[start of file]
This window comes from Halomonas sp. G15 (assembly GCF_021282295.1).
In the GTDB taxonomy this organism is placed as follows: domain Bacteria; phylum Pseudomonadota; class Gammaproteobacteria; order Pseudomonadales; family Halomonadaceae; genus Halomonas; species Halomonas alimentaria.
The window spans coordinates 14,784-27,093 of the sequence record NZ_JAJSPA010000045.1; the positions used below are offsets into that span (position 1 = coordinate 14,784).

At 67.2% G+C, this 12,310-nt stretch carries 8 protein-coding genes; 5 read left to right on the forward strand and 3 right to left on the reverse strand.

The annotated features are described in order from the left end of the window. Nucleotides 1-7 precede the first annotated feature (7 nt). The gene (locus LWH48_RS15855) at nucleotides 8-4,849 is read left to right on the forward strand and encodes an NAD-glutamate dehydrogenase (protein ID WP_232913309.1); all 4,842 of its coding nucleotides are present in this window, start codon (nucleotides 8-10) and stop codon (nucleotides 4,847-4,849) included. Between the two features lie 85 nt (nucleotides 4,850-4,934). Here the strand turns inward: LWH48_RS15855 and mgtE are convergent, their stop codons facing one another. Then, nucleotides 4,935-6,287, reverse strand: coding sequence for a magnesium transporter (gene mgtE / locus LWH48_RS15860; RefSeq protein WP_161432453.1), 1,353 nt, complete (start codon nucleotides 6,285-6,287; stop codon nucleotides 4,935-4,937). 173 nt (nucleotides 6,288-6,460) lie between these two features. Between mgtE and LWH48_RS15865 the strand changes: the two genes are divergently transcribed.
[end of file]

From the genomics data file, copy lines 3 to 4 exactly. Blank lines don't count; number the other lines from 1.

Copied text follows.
The window spans coordinates 14,784-27,093 of the sequence record NZ_JAJSPA010000045.1; the positions used below are offsets into that span (position 1 = coordinate 14,784).

At 67.2% G+C, this 12,310-nt stretch carries 8 protein-coding genes; 5 read left to right on the forward strand and 3 right to left on the reverse strand.